Cocktail Arcade Cabinet Build: Part 10 - The Finished Cabinet

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Our cocktail arcade cabinet build is finally completed. I’m very pleased with how everything came together. The quality of the cabinet ended up exceeding my expectations in every way I can think of. We learned many useful things along the way.

Some of the parts that we thought were going to be fast and easy turned out to be the most difficult and/or time-consuming. We thought applying the vinyl and cutting the plexiglas would be quick and easy, but those were probably the most time-consuming part of the whole build. We thought that slotting the boards and fitting them together would be difficult, but we easily had that all worked out on the first and second days.

Parts and Labor

The total cost of the materials for the shell, buttons, joysticks, and I-PAC4 was probably somewhere in the neighborhood of $500. I had to buy the LCD monitor; that was about $150 (beware of LCD computer monitors). I had all the rest of the guts on hand already.

The labor is difficult to summarize. The two of us probably clocked in somewhere near 40 hours each working on the build over the space of about two months. Quite a bit of that time was spent trying to figure things out, redoing things we did wrong, or just plain old screwing around. With all we’ve learned along the way, I bet we could build a better cabinet in half time.

Was it Worth the Effort?

It was absolutely worth the effort. I grew up playing lots of arcade games so just having the machine sitting in my office is enough to make me happy. The cabinet has been completed for almost a month now and very few days have gone by where somebody hasn’t played with it for at least fifteen minutes.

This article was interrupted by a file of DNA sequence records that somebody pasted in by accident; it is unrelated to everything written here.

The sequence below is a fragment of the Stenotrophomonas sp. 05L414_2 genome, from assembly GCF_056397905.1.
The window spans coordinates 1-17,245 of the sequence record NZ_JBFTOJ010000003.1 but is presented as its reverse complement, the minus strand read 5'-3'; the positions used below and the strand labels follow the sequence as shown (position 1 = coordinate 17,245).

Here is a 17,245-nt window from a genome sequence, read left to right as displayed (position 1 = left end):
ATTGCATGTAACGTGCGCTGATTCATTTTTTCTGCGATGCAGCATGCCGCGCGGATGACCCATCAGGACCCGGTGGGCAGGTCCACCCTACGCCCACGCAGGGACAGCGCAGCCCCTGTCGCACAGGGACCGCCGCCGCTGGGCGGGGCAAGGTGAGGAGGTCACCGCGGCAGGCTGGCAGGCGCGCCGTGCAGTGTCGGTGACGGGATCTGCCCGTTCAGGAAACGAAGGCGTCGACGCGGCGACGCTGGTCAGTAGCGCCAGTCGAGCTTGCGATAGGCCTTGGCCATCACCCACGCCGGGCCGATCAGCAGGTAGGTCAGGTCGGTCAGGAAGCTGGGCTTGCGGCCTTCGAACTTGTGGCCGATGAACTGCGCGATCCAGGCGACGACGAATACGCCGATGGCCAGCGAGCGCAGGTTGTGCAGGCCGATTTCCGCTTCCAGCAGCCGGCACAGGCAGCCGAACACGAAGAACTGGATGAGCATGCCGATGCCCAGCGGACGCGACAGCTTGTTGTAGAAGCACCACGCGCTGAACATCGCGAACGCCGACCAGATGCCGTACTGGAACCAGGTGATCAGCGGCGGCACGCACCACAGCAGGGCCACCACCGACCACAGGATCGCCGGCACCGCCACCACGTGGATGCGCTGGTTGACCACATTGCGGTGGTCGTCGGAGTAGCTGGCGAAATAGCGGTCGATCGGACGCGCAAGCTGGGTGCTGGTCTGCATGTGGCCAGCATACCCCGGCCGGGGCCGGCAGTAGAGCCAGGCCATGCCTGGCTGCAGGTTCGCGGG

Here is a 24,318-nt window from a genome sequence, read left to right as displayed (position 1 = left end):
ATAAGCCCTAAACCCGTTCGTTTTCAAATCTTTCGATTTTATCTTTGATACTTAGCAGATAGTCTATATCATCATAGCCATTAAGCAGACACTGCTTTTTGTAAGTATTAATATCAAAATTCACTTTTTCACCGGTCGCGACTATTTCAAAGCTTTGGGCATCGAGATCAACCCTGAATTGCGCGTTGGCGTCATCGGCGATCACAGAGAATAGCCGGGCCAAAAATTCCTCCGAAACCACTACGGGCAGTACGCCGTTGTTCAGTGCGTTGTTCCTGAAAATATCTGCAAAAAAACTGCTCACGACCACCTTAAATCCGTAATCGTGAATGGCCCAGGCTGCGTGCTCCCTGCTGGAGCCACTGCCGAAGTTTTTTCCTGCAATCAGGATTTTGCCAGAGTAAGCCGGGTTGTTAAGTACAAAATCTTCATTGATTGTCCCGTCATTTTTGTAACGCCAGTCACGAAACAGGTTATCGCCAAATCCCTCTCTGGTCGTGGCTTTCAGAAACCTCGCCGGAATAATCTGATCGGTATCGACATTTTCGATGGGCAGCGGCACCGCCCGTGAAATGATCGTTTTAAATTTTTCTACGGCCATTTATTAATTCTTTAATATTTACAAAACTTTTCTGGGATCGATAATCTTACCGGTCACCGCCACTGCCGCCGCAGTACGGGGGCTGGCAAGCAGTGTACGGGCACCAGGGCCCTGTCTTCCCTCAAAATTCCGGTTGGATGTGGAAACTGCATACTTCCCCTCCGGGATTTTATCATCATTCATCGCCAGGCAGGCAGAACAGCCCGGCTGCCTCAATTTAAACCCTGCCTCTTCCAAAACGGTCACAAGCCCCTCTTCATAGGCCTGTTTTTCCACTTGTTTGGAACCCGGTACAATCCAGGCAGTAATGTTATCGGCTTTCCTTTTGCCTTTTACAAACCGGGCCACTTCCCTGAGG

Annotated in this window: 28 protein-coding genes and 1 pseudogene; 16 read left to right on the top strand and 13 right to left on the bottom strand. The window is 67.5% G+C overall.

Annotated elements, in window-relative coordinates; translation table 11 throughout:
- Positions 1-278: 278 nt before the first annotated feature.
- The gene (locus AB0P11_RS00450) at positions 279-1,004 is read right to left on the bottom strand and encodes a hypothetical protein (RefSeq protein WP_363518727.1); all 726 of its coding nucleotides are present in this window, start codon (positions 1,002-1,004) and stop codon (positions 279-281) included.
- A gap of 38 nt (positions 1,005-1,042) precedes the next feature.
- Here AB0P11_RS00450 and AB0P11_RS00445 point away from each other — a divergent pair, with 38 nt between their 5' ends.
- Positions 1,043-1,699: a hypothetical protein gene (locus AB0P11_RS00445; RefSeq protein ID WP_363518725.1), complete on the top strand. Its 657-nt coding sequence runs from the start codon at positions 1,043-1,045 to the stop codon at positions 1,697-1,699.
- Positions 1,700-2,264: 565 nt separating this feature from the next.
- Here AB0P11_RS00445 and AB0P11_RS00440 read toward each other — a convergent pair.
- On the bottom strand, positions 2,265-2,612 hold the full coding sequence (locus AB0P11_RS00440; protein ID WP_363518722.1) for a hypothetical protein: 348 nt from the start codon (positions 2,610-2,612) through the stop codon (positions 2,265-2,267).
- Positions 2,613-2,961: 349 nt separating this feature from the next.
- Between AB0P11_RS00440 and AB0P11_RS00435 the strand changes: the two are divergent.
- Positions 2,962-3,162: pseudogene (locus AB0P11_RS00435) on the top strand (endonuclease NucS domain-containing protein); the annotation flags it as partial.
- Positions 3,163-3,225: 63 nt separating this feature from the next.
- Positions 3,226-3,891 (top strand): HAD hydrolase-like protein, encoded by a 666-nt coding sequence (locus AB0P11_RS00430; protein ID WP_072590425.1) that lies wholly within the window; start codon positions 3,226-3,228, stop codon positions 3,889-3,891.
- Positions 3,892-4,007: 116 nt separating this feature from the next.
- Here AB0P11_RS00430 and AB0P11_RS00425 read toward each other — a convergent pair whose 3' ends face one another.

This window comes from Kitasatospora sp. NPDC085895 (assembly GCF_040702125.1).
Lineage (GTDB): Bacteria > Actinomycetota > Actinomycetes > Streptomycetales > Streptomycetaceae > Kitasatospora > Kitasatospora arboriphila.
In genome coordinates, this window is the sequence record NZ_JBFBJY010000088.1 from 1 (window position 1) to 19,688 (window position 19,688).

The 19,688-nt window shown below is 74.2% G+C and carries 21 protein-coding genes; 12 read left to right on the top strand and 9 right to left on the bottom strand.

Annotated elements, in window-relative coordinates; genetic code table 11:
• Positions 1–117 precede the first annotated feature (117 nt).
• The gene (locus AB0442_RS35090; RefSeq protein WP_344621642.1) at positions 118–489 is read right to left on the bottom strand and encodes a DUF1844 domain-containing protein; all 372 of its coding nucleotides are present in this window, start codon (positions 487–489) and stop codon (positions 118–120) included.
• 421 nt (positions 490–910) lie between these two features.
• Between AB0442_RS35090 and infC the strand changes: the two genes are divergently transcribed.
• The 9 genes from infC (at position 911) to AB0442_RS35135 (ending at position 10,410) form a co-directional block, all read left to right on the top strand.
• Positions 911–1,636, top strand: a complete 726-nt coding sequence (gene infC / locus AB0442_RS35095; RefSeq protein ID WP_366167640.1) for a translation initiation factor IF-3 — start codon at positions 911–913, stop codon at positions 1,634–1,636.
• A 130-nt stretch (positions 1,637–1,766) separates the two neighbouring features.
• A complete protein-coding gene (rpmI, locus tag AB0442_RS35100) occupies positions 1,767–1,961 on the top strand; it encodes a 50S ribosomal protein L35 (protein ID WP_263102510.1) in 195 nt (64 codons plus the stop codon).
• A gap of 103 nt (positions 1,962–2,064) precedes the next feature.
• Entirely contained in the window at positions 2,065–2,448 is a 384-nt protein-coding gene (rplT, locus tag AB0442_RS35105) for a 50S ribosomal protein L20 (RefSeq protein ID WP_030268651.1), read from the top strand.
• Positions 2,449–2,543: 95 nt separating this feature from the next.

I’ve wanted to build an arcade cabinet for at least the last ten years. I’m very glad I did; playing games on an arcade cabinet just feels so much different from playing them on a television or computer. I’m not entirely sure how to quantify the experience, though…

It very much reminds me of the difference between watching movies on a nice LCD television versus watching movies on an LCD or DLP projector. My DLP projector is pretty old. It is only an SVGA projector, and the contrast ratio is certainly not the best but watching movies on it feels a lot more like you’re sitting in a movie theater.

If you’ve been thinking about building an arcade cabinet for a long time, my advice is to start building. It was easier to build than I expected it to be and it was worth every penny. I wish I built one ten years ago!

Is it Really Finished?

I don’t know if I will ever consider the project totally finished. I think there will always be small changes to be made. For now I’m going to leave it alone.

The Next Cabinets

We’re planning to build a small 16 inch tall bar top cabinet. We have an old 14” 700MHz laptop lying around that we plan to stuff inside. It isn’t fast enough to play “modern” games from the middle of the 1990s, but it plays the classic games just fine.

After that, we’d like to build a low profile upright cabinet. We’re thinking it will be about somewhere around 18 inches deep (not counting the control panel).

The completed arcade cabinet, three quarters view The completed arcade cabinet, head on The arcade cabinet with a yardstick for scale Up close shot of the joystick and shiny buttons Another shot with the yard stick